Reviewed by Colin Jacobson (December 10, 2013)
If their kids went missing, most parents believe they’d do anything to get them back. In 2013’s Prisoners, we examine just how far some parents will go to save their offspring.
During a Thanksgiving celebration among two families, young friends Joy Birch (Kyla Drew Simmons) and Anna Dover (Erin Gerasimovich) suddenly disappear. This sends their parents into a tizzy, but they can’t locate the children.
Led by Detective Loki (Jake Gyllenhaal), the local police come onto the case, and they take a mentally disabled young man named Alex Jones (Paul Dano) into custody as a possible suspect. However, they can’t find any clear connection between Alex and the disappearance of the children so they release him.
This upsets the parents of the missing girls; in particular, Anna’s volatile father Keller (Hugh Jackman) goes ballistic. He feels certain that Alex knows where to find the kids and becomes determined to get the truth out of him by any means necessary.
When I saw Prisoners theatrically, I left it with a negative impression. On a forum I frequent, my review simply stated “way too long, way too idiotic, way too predictable. It had potential but didn't work as a whole.”
Now that I’ve seen it a second time – with altered expectations, of course – I can better view the film’s positives, but I still come away from the experience with a negative interpretation. Prisoners could’ve been a good movie but it falters too often.
Without question, Prisoners fares best during its first half. Despite a reliance on religious imagery that seems forced, the film’s opening hour or so manages to draw us in reasonably well. It sets up the characters in a decent manner and creates an intriguing mystery along the way.
So what goes wrong? Refer back to my self-quote for the short version, as it remains true. Prisoners starts to go off the rails right around the time Keller kidnaps Alex. Prior to that event, the movie provides reasonable character movement and an interesting narrative, but once Keller makes his choice, the story takes a notable turn for the worse.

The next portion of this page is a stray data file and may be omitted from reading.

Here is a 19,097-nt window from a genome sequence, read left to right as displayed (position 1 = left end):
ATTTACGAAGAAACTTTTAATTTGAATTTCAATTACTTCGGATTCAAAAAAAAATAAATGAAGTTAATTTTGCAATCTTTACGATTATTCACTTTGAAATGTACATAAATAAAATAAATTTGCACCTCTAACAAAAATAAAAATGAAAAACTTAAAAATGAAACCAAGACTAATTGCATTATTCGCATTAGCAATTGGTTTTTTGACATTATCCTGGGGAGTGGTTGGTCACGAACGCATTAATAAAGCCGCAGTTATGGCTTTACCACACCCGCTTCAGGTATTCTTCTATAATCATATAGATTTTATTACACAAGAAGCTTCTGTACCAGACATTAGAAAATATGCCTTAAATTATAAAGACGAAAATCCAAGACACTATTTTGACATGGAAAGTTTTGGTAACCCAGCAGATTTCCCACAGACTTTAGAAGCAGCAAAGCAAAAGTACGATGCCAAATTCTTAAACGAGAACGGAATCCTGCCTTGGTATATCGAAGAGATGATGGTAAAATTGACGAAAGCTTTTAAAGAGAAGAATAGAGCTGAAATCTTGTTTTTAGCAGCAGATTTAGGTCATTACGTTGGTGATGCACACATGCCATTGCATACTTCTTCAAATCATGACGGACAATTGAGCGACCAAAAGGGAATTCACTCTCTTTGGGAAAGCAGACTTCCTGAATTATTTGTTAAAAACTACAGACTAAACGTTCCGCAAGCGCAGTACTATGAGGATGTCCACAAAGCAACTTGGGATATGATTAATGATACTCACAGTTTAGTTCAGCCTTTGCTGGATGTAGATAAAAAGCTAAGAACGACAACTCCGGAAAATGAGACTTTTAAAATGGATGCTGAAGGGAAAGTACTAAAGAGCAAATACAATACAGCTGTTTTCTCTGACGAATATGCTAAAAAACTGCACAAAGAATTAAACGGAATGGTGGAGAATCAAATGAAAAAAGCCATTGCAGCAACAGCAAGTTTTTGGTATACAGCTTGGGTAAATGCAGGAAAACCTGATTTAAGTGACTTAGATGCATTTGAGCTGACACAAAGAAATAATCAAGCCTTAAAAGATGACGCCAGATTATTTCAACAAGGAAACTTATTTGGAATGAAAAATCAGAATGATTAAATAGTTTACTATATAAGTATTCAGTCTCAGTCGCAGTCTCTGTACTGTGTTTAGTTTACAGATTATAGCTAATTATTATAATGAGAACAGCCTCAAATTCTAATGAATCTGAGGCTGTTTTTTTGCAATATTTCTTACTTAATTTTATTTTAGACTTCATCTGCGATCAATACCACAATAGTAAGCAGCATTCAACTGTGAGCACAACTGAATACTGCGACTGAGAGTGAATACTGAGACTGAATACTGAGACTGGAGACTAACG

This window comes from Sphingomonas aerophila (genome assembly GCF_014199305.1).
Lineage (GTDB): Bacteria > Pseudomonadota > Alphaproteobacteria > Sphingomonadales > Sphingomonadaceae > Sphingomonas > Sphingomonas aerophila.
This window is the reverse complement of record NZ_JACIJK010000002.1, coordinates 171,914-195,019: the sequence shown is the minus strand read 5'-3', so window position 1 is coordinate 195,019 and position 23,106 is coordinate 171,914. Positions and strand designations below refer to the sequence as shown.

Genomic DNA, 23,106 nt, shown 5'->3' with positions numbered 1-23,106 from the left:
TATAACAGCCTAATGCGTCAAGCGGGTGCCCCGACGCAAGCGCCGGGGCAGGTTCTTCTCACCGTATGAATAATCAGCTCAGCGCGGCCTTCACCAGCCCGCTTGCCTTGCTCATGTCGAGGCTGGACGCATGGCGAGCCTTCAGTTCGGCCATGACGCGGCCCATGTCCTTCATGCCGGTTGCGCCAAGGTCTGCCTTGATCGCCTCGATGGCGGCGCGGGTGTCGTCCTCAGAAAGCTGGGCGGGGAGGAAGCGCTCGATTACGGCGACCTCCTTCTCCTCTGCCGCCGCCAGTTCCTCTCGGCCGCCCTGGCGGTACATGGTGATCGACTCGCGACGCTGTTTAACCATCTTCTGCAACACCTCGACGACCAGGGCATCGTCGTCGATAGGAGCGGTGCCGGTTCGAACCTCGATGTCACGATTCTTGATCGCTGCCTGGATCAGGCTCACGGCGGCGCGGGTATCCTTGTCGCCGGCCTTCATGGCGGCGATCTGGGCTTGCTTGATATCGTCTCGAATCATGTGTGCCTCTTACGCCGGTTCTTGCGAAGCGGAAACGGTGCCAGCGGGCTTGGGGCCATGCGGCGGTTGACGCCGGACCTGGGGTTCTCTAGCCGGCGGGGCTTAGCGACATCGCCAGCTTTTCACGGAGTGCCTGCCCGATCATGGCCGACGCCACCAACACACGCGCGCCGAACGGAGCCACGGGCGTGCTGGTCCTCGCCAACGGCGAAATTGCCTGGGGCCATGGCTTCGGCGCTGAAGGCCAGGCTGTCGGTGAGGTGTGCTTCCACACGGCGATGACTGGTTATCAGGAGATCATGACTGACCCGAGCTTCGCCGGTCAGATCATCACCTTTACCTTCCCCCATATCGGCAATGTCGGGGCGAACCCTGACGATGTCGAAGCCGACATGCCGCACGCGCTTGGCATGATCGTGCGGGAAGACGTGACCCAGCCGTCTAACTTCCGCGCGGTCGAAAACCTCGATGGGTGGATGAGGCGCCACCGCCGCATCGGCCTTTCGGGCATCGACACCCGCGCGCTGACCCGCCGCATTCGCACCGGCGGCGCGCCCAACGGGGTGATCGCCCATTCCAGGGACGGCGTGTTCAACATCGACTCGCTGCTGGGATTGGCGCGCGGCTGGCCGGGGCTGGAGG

That’s because Prisoners goes from being a fairly good character-based drama to emphasizing inane thriller elements that don’t satisfy. Part of the problem stems from the movie’s overemphasis on Keller and Loki. The other characters head straight to the background, as those two become the focus – and are forced to interact in illogical ways.
Honestly, Prisoners would’ve worked better if it’d concentrated more heavily on the family dynamic. Loki feels like a character who exists to make the movie a serial killer thriller, not because he needs to involve himself in the tale. Of course the flick needs some law enforcement presence, but other than to act as the driver of exposition, Loki doesn’t add much of interest. His presence takes a potentially compelling drama and turns it into standard cop fare.
This ensures that the family members lose screen time and recede to the background. Prisoners wastes the talents of Howard, Davis and Bello, as they have little to do. They occasionally act as minor influences on Keller, but he seems to go his own way and lacks much connection to anyone else – other than Loki, that is, as their dynamic dominates.
If Prisoners concentrated on the family and left the cops aside, it could’ve been good. If Prisoners focused on the investigation and became the Fincher movie it wants to be, it also could’ve succeeded. Unfortunately, its attempts to meld the two sides make it unsatisfying in both directions.